The Australian government is working on a draft legislation that will require companies such as IT companies linked to social media to provide detection features in encrypted communications, elements that take into account “security expectations”, with the obligation to develop and implement procedures to detect and address the exchange of certain materials and activities also in the context of encrypted communications.

The objective – explains ZDNet – is to ensure that users are able to use various services in a safe manner, prevent and counter episodes of bullying and cyberbullying, the exchange of material relating to child abuse, the non-consensual transmission and reception of intimate images, material that promotes, instructs, depicts and incites violent conduct.

“Reasonable measures” shall be implemented to moderate, detect and remove material or references to activities in the services that are considered illegal or dangerous.

In Australia un disegno di legge per obbligare social e affini a identificare materiale scambiato nelle comunicazioni cifrateIn Australia un disegno di legge per obbligare social e affini a identificare materiale scambiato nelle comunicazioni cifrate

In the case of an app or online games used by children, for example, by default privacy and security settings will need to be robust and set to the most restrictive levels. Service providers will also have to prevent the use of anonymous accounts for activities that may be illegal or harmful, for posting material and also verify the identity or ownership of accounts.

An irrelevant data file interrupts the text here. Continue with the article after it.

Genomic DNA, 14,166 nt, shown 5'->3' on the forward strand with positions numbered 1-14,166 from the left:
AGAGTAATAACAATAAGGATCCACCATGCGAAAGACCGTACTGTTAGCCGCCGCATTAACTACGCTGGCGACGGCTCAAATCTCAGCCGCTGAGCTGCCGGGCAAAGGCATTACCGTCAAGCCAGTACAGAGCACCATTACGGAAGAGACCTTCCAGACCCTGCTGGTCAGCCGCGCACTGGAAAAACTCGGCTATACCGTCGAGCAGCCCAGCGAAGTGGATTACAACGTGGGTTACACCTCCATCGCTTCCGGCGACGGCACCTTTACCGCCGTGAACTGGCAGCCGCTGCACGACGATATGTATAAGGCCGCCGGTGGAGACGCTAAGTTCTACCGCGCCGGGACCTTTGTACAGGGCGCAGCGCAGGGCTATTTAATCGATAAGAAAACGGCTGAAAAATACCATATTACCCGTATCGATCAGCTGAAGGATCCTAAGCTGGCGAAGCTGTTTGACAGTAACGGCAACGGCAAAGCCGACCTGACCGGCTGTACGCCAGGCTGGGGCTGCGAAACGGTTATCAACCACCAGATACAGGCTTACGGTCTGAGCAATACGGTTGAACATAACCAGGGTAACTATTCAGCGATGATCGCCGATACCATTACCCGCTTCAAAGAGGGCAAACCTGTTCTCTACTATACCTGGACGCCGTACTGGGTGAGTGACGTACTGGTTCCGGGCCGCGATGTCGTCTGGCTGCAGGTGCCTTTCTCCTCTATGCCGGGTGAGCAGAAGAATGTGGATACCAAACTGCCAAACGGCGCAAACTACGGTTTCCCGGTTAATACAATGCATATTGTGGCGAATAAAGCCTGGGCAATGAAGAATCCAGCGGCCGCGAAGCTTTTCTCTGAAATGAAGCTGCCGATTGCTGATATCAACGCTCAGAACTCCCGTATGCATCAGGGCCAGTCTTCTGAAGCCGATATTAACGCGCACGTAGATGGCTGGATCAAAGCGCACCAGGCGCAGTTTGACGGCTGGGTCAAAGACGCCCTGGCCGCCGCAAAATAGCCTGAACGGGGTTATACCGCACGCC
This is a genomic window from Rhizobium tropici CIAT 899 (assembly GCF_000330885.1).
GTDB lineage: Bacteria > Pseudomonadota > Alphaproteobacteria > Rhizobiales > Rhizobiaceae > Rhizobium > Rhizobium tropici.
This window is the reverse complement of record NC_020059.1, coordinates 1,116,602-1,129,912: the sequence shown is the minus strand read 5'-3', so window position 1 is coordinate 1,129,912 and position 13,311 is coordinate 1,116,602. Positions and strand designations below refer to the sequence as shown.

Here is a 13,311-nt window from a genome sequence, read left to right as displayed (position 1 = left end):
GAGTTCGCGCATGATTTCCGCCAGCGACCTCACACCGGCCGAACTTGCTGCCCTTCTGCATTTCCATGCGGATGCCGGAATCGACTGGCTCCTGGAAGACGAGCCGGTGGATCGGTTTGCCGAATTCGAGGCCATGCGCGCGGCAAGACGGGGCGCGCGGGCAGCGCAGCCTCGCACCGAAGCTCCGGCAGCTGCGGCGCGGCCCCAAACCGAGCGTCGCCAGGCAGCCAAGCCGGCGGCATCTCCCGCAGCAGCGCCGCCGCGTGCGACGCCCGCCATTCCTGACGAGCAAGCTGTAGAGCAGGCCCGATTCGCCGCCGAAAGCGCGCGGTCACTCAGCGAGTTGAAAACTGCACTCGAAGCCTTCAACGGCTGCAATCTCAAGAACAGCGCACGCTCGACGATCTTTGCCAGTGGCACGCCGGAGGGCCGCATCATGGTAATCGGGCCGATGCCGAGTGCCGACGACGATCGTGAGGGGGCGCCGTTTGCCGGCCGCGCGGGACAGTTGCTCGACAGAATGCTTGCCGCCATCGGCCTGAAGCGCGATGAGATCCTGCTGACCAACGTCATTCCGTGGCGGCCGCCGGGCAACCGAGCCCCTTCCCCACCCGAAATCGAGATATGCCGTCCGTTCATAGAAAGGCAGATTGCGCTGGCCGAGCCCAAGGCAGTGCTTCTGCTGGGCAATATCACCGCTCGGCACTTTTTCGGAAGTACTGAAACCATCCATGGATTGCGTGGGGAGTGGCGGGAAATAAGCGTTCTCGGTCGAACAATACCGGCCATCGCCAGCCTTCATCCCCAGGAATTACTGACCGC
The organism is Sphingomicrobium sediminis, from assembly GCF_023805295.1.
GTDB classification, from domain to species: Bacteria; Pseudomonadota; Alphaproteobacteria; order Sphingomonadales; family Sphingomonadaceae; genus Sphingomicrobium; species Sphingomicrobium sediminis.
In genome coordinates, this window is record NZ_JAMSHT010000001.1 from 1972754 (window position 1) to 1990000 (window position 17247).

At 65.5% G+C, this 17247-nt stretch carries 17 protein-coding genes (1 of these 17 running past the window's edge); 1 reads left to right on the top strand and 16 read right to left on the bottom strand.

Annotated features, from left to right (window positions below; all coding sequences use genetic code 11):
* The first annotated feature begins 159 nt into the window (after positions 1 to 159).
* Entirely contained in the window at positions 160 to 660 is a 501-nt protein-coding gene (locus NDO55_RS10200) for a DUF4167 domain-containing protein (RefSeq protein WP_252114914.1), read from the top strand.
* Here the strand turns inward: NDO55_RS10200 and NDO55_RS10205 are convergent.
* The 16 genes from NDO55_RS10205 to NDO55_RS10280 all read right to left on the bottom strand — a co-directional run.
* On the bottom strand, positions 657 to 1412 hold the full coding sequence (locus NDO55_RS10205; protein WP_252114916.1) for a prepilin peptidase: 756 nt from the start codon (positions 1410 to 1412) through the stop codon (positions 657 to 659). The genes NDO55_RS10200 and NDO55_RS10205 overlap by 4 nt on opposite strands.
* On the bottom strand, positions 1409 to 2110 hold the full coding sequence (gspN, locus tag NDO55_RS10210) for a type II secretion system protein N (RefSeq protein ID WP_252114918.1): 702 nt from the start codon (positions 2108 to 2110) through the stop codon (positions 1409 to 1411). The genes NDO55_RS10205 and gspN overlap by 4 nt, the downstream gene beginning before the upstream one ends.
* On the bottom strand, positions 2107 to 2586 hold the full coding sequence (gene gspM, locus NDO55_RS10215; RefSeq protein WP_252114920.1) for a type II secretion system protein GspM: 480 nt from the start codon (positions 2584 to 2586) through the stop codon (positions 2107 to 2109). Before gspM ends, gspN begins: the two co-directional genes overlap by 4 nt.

Australia’s eSafety Commissioner will have the power to order IT companies to account for damages and impose fines of up to A$555,000 on companies and fiup to AUD 111,000 to individuals.

Service providers will have to have clear and easily identifiable mechanisms in place to allow people to complain about certain materials and to keep track of reports for five years.

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eSafety will have to receive the information requested from service providers within 30 days, will be empowered to send notices in compliance with obligations that will in various ways oblige certain services to be inherently safe.

A consultation document has been prepared for the development of the Bill, with an opportunity to indicate comments until 15 October 2021.